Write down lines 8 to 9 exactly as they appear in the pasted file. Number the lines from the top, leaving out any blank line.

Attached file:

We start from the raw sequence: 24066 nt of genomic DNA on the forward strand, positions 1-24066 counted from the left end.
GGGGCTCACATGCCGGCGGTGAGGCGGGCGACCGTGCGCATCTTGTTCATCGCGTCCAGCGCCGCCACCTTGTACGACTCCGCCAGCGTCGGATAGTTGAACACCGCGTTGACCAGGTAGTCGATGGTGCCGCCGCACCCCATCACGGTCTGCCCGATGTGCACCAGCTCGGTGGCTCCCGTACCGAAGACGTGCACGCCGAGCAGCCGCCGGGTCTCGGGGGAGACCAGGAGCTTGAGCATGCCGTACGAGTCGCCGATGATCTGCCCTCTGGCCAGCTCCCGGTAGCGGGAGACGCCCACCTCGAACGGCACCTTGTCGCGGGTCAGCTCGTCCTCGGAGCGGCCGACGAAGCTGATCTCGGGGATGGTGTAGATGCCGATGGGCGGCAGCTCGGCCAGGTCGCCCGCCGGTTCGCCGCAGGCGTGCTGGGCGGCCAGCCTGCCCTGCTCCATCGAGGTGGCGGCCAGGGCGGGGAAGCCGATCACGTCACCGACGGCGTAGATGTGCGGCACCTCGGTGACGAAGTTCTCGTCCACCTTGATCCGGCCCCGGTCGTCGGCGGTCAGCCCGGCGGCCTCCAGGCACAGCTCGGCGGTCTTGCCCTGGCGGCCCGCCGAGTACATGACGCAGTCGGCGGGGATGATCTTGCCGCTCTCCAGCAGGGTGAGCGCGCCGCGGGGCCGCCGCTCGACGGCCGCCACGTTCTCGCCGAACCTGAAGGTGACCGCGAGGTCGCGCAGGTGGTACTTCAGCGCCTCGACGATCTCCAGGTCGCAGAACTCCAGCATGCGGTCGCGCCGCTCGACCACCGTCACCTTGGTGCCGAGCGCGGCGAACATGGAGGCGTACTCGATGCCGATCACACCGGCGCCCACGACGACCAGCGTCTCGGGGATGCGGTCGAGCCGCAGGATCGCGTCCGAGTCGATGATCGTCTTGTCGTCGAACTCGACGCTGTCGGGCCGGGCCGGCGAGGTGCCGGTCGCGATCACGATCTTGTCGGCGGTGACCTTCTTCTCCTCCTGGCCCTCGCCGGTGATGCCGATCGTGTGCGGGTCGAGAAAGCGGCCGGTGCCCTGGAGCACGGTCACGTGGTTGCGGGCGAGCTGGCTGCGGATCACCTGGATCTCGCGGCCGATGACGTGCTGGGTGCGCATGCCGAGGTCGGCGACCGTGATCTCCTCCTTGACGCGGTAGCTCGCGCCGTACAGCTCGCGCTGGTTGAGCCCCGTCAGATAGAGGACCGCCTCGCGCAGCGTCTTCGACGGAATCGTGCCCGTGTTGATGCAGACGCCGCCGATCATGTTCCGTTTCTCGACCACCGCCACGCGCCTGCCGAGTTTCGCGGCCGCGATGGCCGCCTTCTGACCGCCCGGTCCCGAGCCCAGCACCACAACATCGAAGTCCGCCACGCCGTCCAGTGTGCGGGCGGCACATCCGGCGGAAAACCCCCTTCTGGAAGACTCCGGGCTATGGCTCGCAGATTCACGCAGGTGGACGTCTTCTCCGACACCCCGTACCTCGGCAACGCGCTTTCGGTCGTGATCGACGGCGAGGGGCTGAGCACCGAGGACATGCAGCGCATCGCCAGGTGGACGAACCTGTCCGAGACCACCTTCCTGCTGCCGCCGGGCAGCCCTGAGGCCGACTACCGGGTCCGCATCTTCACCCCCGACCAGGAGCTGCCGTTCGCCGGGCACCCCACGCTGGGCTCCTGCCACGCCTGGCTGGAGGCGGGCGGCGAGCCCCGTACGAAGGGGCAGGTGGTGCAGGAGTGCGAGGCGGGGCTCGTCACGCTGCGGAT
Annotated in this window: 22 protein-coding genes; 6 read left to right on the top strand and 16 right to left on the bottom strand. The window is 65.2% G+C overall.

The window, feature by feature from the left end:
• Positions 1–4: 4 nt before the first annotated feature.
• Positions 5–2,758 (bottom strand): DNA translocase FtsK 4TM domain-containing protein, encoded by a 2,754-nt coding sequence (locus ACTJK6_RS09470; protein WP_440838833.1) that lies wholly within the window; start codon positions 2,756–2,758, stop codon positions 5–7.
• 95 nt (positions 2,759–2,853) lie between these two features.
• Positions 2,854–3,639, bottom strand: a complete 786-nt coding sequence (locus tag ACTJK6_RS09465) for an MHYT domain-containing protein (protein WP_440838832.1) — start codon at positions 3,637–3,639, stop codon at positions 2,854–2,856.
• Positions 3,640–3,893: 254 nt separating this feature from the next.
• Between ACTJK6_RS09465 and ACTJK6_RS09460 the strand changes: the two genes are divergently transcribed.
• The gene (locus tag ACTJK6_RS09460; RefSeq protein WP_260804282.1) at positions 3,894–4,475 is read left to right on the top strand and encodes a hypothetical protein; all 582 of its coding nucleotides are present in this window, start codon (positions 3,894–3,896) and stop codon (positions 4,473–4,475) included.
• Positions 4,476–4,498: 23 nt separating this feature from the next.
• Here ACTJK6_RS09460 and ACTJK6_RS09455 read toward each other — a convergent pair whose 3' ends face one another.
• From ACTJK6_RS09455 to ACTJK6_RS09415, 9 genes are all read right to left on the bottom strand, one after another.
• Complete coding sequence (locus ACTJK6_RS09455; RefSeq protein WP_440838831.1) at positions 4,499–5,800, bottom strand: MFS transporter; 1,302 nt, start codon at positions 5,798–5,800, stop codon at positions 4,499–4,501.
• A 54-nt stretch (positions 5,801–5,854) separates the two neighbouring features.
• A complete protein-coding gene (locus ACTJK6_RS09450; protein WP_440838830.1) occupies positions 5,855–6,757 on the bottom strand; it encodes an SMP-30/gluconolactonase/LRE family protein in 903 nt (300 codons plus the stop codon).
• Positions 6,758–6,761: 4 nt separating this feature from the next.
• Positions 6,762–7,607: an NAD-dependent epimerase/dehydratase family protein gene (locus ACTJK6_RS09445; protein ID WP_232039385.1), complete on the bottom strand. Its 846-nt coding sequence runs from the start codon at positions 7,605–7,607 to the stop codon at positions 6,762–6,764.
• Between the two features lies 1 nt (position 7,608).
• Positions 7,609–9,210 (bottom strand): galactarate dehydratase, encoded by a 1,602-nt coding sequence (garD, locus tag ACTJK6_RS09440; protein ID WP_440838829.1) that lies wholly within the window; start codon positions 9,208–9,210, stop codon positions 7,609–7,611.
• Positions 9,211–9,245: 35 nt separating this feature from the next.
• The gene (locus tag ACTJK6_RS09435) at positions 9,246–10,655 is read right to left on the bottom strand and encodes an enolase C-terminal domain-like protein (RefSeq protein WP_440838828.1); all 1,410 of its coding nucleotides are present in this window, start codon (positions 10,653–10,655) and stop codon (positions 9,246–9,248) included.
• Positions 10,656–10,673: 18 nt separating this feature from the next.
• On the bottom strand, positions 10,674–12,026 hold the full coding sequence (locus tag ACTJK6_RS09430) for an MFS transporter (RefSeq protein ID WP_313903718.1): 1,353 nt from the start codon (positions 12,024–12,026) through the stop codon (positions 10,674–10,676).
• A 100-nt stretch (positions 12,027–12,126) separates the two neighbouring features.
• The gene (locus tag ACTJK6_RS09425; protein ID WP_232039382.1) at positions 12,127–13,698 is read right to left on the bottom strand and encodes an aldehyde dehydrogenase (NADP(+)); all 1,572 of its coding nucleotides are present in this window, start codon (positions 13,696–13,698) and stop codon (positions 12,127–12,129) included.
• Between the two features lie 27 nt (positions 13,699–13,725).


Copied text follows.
• Positions 2,854–3,639, bottom strand: a complete 786-nt coding sequence (locus tag ACTJK6_RS09465) for an MHYT domain-containing protein (protein WP_440838832.1) — start codon at positions 3,637–3,639, stop codon at positions 2,854–2,856.
• Positions 3,640–3,893: 254 nt separating this feature from the next.